One thing is certain: Australia's George Pell is an unlikely candidate. ''Pell was one of the prime backers (of Cardinal Ratzinger's papacy),'' a source said - just as Ratzinger was close to John Paul II. He is an intellectual and influential force in Rome who knows a lot of cardinals. But this is not eight years ago: half the cardinals have been through this before and have less need of guidance, so Pell's influence may have waned.
Anyway, Australia is too close to the US. ''There is a long understanding in the college of cardinals that it is not in the interests of the church to have a Pope from a superpower or its allies - and that may go for Anglophones as a whole, Australians, British, Canadian,'' one source said.
''Though that doesn't mean they can't be kingmakers.'' Despite a push to choose someone from Latin America or Africa, to acknowledge that more than half the world's Catholics are in the southern hemisphere, the likely candidates at this stage are mostly European.
Some say this is a shame. ''The Pope lives here and rarely gets out, he is surrounded by Italian and European culture,'' one said. ''While the Pope lives in Vatican City he won't understand the needs of the church.'' Don't rule out a surprise factor. Last time it was the ''funeral effect''. The incredible worldwide focus on John Paul II's funeral - millions in the streets of Rome, hundreds of heads of state in attendance - stunned the cardinals, making them turn to the candidate with the most formidable reputation, Ratzinger, the only cardinal who could possibly follow such a legacy, despite his age.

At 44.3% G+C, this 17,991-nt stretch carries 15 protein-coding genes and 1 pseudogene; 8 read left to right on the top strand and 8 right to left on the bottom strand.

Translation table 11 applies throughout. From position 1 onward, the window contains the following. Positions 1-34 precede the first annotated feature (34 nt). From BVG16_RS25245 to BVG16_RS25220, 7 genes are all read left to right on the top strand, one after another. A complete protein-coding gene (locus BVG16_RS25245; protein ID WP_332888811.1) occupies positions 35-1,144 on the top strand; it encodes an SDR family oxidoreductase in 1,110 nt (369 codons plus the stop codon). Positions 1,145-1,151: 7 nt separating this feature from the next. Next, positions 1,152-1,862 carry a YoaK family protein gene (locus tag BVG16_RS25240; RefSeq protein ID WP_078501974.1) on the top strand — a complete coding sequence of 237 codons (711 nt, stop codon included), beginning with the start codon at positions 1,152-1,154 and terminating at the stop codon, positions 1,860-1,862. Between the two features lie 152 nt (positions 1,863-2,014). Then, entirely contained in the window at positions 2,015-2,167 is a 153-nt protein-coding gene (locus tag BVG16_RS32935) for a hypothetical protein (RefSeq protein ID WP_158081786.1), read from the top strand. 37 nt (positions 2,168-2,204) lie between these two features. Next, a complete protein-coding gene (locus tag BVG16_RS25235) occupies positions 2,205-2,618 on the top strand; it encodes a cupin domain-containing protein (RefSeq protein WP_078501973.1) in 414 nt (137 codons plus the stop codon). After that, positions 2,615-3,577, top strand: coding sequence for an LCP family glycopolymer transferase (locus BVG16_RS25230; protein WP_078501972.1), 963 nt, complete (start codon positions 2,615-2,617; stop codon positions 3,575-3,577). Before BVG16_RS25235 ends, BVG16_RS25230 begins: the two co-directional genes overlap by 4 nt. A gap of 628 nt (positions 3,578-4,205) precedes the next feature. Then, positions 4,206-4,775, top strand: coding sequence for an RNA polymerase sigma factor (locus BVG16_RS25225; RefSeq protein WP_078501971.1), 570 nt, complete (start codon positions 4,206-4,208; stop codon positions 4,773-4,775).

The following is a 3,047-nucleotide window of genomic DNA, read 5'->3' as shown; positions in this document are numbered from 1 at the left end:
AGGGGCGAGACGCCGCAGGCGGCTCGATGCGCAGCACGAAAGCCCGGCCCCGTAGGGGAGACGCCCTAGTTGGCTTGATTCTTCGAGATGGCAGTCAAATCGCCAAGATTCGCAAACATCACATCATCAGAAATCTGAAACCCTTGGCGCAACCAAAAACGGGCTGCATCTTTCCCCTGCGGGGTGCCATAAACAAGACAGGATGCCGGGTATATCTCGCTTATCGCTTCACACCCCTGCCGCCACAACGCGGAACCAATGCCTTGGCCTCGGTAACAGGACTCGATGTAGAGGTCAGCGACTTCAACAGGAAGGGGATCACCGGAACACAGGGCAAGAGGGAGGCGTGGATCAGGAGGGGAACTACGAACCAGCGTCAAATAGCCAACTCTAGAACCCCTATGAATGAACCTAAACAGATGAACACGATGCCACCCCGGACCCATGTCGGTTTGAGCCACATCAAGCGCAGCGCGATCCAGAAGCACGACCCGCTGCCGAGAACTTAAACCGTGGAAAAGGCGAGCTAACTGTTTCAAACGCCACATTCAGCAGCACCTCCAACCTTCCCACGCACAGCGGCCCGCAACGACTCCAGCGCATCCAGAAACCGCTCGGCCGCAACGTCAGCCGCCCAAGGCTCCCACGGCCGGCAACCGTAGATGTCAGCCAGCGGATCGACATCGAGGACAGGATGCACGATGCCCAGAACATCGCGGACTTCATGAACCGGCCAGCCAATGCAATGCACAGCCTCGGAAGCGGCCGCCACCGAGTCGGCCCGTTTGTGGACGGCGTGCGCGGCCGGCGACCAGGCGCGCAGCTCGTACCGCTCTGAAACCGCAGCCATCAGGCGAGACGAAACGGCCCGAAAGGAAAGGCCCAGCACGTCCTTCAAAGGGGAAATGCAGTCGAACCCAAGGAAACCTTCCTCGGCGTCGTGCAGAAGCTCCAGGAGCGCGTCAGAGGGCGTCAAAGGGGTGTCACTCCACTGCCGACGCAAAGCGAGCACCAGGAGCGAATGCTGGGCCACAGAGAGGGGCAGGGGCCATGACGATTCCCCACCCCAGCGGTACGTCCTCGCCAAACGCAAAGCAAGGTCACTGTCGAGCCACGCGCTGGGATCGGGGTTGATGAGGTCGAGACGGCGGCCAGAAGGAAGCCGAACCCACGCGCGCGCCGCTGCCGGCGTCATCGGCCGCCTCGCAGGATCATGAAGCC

This time, obviously, there will be no funeral. That may lessen interest in the changeover, leaving the cardinals wishing for a figure who could attract global attention.
One unknown factor is Benedict himself: still around to subtly influence the process, despite the Vatican saying he will play no part.
From now his every word will be scrutinised. On Ash Wednesday, he told a public audience the faithful must continue to oppose abortion, euthanasia and ''the selection of embryos to prevent hereditary diseases''. It was interpreted as the church's wisest head pointing the tiller firmly in the direction of tradition.
Finally a word of caution to those predicting a revolution in the Vatican. ''There's nothing extraordinary about this at all,'' a dry voice from the Vatican's Curia said over the phone. ''If you are talking to Romans on the street their attitude is ''Il Papa is dead [or resigned], so we will get another.''
''The Roman Catholic Church, after all, has survived two millennia. There's not much around that the church hasn't seen before. It will take it all in its stride.''